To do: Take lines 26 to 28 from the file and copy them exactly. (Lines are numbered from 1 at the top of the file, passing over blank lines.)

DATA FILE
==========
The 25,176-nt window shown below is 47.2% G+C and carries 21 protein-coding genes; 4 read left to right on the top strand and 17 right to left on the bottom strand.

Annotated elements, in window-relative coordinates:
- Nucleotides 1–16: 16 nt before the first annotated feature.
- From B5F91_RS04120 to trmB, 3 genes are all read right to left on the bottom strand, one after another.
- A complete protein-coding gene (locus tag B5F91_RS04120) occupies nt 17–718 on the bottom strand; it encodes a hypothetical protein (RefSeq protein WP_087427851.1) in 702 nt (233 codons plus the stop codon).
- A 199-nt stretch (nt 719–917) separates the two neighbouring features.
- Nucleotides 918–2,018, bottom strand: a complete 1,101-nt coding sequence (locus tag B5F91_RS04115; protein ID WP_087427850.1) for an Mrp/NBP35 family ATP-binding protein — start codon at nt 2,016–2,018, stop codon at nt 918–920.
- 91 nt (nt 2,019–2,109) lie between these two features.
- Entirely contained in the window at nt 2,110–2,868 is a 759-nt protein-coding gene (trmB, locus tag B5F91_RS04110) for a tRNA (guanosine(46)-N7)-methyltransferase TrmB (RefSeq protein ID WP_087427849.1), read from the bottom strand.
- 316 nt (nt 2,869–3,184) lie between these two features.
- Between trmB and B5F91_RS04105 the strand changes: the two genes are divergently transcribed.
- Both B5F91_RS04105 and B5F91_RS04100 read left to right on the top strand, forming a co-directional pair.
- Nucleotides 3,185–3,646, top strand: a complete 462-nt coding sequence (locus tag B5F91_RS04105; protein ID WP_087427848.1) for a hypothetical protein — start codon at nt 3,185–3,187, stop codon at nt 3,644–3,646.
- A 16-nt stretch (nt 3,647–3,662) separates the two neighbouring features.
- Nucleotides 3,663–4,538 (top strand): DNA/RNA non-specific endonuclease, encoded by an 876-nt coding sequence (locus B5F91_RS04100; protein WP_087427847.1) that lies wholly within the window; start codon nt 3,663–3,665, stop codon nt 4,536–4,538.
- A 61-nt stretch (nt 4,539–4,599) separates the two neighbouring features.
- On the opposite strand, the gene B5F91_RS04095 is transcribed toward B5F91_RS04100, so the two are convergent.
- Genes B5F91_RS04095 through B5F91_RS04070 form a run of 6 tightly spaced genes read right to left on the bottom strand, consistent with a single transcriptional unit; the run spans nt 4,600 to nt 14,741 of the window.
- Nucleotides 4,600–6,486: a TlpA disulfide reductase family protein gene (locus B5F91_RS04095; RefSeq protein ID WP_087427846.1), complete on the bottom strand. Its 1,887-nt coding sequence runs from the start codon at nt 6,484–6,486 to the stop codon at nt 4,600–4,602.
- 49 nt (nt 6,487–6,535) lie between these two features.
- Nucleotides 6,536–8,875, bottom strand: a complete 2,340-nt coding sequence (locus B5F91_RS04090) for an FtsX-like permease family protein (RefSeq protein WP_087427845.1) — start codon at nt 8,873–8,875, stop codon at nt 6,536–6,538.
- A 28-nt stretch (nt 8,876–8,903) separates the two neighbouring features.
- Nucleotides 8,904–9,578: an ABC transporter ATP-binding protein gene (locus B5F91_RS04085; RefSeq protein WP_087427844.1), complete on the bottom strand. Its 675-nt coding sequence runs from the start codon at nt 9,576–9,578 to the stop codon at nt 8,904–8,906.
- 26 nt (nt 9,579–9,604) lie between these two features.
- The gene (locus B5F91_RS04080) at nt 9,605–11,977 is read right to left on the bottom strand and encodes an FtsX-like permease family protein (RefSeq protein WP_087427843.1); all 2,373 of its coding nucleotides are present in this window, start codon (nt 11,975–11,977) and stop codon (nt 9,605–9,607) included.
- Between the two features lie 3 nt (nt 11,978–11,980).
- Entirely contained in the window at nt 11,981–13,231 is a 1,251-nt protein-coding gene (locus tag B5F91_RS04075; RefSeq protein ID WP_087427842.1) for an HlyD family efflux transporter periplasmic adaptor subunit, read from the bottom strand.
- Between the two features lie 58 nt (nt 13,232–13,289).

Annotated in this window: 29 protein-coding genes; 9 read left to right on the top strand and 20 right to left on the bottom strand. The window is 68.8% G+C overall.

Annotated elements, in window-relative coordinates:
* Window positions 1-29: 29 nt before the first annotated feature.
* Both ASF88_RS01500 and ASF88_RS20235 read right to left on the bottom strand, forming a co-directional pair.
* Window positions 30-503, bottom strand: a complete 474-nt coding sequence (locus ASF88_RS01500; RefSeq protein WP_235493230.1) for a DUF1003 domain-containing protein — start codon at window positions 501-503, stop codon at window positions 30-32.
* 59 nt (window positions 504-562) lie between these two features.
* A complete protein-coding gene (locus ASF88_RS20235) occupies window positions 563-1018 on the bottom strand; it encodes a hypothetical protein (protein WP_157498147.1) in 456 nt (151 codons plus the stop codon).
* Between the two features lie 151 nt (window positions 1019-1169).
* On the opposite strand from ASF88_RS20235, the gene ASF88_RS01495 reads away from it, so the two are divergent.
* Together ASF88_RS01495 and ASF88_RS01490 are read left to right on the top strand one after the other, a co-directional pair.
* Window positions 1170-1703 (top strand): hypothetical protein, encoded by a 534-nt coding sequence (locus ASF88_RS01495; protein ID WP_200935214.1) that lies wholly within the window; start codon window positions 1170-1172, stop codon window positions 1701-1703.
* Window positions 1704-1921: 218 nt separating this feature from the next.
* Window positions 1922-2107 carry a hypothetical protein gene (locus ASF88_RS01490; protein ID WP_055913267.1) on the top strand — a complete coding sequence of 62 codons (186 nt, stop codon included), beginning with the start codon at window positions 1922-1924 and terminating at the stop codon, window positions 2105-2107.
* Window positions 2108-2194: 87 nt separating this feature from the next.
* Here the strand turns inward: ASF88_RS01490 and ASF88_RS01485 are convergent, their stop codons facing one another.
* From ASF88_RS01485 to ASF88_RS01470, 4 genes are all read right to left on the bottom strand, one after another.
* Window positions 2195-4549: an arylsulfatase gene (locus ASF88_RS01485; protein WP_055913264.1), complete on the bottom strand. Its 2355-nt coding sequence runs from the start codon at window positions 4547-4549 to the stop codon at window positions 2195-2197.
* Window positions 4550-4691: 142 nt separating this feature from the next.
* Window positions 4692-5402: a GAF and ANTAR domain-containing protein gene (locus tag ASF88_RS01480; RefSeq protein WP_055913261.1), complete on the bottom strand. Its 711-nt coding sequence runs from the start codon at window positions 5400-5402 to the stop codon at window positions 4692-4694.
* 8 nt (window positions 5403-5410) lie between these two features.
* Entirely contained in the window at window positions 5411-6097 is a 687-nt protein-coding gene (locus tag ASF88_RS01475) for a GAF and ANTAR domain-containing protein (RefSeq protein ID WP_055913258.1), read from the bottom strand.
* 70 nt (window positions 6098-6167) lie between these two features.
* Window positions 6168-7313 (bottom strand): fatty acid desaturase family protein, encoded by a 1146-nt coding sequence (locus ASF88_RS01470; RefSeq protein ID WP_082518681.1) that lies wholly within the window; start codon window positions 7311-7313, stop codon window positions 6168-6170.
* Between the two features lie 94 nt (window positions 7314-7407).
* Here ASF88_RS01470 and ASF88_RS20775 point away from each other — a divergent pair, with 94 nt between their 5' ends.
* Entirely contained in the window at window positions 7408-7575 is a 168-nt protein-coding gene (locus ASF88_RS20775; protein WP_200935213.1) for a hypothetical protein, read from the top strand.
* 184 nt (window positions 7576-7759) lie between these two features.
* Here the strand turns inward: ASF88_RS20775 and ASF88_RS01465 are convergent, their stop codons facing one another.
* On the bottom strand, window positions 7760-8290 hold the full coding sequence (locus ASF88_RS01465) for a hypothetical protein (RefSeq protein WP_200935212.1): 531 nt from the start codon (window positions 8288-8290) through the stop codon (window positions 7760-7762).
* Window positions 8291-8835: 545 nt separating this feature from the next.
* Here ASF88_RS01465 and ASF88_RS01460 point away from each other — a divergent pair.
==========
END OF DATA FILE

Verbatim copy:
- Between the two features lie 3 nt (nt 11,978–11,980).
- Entirely contained in the window at nt 11,981–13,231 is a 1,251-nt protein-coding gene (locus tag B5F91_RS04075; RefSeq protein ID WP_087427842.1) for an HlyD family efflux transporter periplasmic adaptor subunit, read from the bottom strand.
- Between the two features lie 58 nt (nt 13,232–13,289).